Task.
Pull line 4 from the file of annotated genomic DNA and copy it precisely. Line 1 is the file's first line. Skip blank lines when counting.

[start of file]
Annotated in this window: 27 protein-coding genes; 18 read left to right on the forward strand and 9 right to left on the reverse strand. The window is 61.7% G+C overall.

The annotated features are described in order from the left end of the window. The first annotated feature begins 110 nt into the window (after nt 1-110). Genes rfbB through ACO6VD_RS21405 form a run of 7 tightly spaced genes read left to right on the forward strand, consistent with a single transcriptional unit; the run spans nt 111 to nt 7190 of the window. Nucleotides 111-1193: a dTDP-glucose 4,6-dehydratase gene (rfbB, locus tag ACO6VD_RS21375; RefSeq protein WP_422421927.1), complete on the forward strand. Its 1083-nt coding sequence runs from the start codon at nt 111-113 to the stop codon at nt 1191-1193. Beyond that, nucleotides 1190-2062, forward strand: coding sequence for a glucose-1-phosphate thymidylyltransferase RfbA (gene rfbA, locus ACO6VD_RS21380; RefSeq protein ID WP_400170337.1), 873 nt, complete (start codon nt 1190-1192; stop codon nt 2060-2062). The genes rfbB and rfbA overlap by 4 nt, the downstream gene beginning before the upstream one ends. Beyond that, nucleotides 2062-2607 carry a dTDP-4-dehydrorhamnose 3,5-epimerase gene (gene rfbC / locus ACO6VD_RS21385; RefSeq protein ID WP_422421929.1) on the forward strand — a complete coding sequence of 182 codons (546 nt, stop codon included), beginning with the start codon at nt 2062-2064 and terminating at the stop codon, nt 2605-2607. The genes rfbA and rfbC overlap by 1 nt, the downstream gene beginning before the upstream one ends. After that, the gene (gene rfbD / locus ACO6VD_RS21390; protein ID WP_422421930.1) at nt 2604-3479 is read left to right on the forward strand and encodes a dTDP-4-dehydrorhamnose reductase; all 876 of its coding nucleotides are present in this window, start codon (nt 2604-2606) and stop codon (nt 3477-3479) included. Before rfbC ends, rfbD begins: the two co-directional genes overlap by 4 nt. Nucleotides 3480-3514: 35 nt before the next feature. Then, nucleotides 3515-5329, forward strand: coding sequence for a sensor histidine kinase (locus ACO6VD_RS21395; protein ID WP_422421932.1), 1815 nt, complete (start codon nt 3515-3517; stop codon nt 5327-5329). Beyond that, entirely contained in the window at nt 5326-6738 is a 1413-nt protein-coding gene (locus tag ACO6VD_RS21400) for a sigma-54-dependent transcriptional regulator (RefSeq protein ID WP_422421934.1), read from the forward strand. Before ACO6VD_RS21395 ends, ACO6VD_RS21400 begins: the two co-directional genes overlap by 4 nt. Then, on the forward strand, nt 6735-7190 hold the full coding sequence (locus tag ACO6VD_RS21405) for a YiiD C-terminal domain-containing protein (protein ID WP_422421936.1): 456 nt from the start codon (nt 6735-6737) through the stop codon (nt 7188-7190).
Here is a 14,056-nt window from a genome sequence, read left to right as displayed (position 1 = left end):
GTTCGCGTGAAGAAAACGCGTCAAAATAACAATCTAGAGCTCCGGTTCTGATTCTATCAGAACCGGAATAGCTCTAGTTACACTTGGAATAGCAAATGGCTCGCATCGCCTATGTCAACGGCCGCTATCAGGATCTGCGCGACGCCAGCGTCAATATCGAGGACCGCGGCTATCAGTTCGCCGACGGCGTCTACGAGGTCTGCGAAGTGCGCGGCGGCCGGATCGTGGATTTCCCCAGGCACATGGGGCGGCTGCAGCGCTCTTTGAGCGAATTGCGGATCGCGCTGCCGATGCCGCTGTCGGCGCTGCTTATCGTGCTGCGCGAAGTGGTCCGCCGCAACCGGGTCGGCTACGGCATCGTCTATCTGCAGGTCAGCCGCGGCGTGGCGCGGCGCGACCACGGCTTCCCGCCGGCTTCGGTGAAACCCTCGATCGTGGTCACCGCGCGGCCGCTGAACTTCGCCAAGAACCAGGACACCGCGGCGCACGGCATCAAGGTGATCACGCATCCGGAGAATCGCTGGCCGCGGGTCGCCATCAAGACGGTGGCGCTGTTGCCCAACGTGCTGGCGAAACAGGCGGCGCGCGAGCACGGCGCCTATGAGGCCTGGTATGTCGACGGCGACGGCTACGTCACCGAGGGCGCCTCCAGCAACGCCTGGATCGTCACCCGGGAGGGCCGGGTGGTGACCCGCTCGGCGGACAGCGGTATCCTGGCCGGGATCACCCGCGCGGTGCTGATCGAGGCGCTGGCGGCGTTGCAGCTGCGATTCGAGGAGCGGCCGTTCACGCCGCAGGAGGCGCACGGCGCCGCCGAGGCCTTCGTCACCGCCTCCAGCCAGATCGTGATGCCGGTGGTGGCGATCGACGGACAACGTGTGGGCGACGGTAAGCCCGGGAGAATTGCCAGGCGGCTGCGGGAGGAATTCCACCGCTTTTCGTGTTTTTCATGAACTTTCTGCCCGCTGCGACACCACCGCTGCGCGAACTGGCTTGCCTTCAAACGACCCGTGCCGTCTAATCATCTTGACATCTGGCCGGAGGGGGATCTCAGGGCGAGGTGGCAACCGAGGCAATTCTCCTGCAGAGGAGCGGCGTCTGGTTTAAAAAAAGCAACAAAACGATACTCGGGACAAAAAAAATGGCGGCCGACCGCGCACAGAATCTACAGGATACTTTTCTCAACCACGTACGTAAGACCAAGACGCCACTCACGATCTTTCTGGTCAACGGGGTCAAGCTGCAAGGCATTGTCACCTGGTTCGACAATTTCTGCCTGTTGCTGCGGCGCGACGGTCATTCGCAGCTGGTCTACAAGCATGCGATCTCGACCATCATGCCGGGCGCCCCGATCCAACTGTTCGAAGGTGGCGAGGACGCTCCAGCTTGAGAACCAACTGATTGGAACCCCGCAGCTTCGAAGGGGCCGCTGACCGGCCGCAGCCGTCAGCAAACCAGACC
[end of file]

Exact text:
GTTCGCGTGAAGAAAACGCGTCAAAATAACAATCTAGAGCTCCGGTTCTGATTCTATCAGAACCGGAATAGCTCTAGTTACACTTGGAATAGCAAATGGCTCGCATCGCCTATGTCAACGGCCGCTATCAGGATCTGCGCGACGCCAGCGTCAATATCGAGGACCGCGGCTATCAGTTCGCCGACGGCGTCTACGAGGTCTGCGAAGTGCGCGGCGGCCGGATCGTGGATTTCCCCAGGCACATGGGGCGGCTGCAGCGCTCTTTGAGCGAATTGCGGATCGCGCTGCCGATGCCGCTGTCGGCGCTGCTTATCGTGCTGCGCGAAGTGGTCCGCCGCAACCGGGTCGGCTACGGCATCGTCTATCTGCAGGTCAGCCGCGGCGTGGCGCGGCGCGACCACGGCTTCCCGCCGGCTTCGGTGAAACCCTCGATCGTGGTCACCGCGCGGCCGCTGAACTTCGCCAAGAACCAGGACACCGCGGCGCACGGCATCAAGGTGATCACGCATCCGGAGAATCGCTGGCCGCGGGTCGCCATCAAGACGGTGGCGCTGTTGCCCAACGTGCTGGCGAAACAGGCGGCGCGCGAGCACGGCGCCTATGAGGCCTGGTATGTCGACGGCGACGGCTACGTCACCGAGGGCGCCTCCAGCAACGCCTGGATCGTCACCCGGGAGGGCCGGGTGGTGACCCGCTCGGCGGACAGCGGTATCCTGGCCGGGATCACCCGCGCGGTGCTGATCGAGGCGCTGGCGGCGTTGCAGCTGCGATTCGAGGAGCGGCCGTTCACGCCGCAGGAGGCGCACGGCGCCGCCGAGGCCTTCGTCACCGCCTCCAGCCAGATCGTGATGCCGGTGGTGGCGATCGACGGACAACGTGTGGGCGACGGTAAGCCCGGGAGAATTGCCAGGCGGCTGCGGGAGGAATTCCACCGCTTTTCGTGTTTTTCATGAACTTTCTGCCCGCTGCGACACCACCGCTGCGCGAACTGGCTTGCCTTCAAACGACCCGTGCCGTCTAATCATCTTGACATCTGGCCGGAGGGGGATCTCAGGGCGAGGTGGCAACCGAGGCAATTCTCCTGCAGAGGAGCGGCGTCTGGTTTAAAAAAAGCAACAAAACGATACTCGGGACAAAAAAAATGGCGGCCGACCGCGCACAGAATCTACAGGATACTTTTCTCAACCACGTACGTAAGACCAAGACGCCACTCACGATCTTTCTGGTCAACGGGGTCAAGCTGCAAGGCATTGTCACCTGGTTCGACAATTTCTGCCTGTTGCTGCGGCGCGACGGTCATTCGCAGCTGGTCTACAAGCATGCGATCTCGACCATCATGCCGGGCGCCCCGATCCAACTGTTCGAAGGTGGCGAGGACGCTCCAGCTTGAGAACCAACTGATTGGAACCCCGCAGCTTCGAAGGGGCCGCTGACCGGCCGCAGCCGTCAGCAAACCAGACC